Christians Don’t Isolate Themselves
Regarding the Work of the Theologian Carl-Jürgen Kaltenborn in the GDR
L a d u s h k i n -- The Baptist pastor and theological lecturer Carl-Jürgen Kaltenborn triggered a storm of indignation when, in approx. 1963, he suggested in a sermon that parents should not oppose admission of their offspring in communist youth organizations such as the “Free German Youth” (FDJ). That occurred in the well-known Baptist church in (East) Berlin-Weissensee and would have far-reaching consequences for his service as a Baptist clergyman in the German Democratic Republic
Virtually unheard-of at that time in the GDR, he as a pastor soon thereafter became FDJ-Academic Secretary for the theological faculty at Humboldt-University. Kaltenborn completed his post-doctorate degree (habilitation) in 1976 and was named Professor of Ecumenics at this faculty seven years later. During those years he participated in some Young Pioneer gatherings of his children, reporting on Indians and other distant foreign cultures. "That was really popular," he reports.
In interviews given at his residence in Bernau near Berlin in 2019, Kaltenborn (born 1936) described his reasoning in Weissensee as follows: “Why should our children not attend? They should not do so for opportunistic reasons, but rather to show that we do not see ourselves as better or worse than others. We attempt to live out our Christian faith on as many levels as possible. Why should we unnecessarily isolate our children?"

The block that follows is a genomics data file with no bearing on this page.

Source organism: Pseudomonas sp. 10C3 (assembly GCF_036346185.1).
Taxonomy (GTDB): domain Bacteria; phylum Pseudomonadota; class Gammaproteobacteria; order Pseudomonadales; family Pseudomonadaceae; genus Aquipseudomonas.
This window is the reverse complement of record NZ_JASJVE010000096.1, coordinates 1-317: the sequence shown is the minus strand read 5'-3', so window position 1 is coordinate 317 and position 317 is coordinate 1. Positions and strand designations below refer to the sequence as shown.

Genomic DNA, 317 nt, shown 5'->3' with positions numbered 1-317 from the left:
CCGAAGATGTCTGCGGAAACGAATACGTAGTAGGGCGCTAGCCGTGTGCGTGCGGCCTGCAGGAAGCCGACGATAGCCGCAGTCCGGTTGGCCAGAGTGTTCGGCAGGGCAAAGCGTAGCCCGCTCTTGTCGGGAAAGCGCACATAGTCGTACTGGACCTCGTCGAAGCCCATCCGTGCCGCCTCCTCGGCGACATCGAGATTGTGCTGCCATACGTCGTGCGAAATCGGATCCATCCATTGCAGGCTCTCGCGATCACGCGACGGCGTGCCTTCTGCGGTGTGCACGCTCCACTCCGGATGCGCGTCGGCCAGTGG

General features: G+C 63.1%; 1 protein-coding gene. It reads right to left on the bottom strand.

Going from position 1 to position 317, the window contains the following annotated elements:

With the establishment of an FDJ group at the theological faculty, he hoped to send a clear signal to the state and party: “We do not turn away from you; we possess a common cause." Today, he describes that cooperation with local FDJ leadership as fruitful.
Professor Kaltenborn himself describes it as "grotesque" that he resigned from the FDJ as an 18-year-old stonemasonry apprentice. His explanation at the time: "The FDJ is built on the foundations of atheism - and I am a Christian." This had no consequences for him personally. Growing up in Wernigerode/Saxony-Anhalt (East Germany), both his father and grandfather were former Nazi party members. This was not insignificant for the further development of the young Baptist.
As with virtually all left-wing theologians in the GDR, Kaltenborn was accused of complicity with state security after reunification. The German-language “Wikipedia” claims for ex. that his election as International Secretary of Prague’s “Christian Peace Conference” (CPC) was "controlled by the Department of the Ministry of State Security (“Stasi”) and the political department of the KGB".
In the aforementioned conversations from 2019, Kaltenborn referred to his friend Peter Franz (born 1941) regarding the Stasi. Until his removal from office in 1997, Franz had served as a pastor in Kapellendorf near Weimar for 30 years. Back then, Franz had approached the Stasi on his own initiative. Kaltenborn quoted his compatriot as follows: "Before the security forces hear something around three corners, . . . they can have the news directly from me. I'm the original source. I invite the gentlemen; they may come see me. "
Kaltenborn concedes that he was involved with security offices when preparing CPC-conferences or inviting foreign guests. "I knew of course that things were happening over and beyond all security divides." People saw it as their task “to ensure that the GDR remains secure and none of the wrong people sneak in. So I thought it weird that this should be problematic. I still find it weird today, because this was no peculiarity of the GDR. All states have been doing this as long as there have been states." He rejects the accusation that he denounced people entrusted to him to government authorities.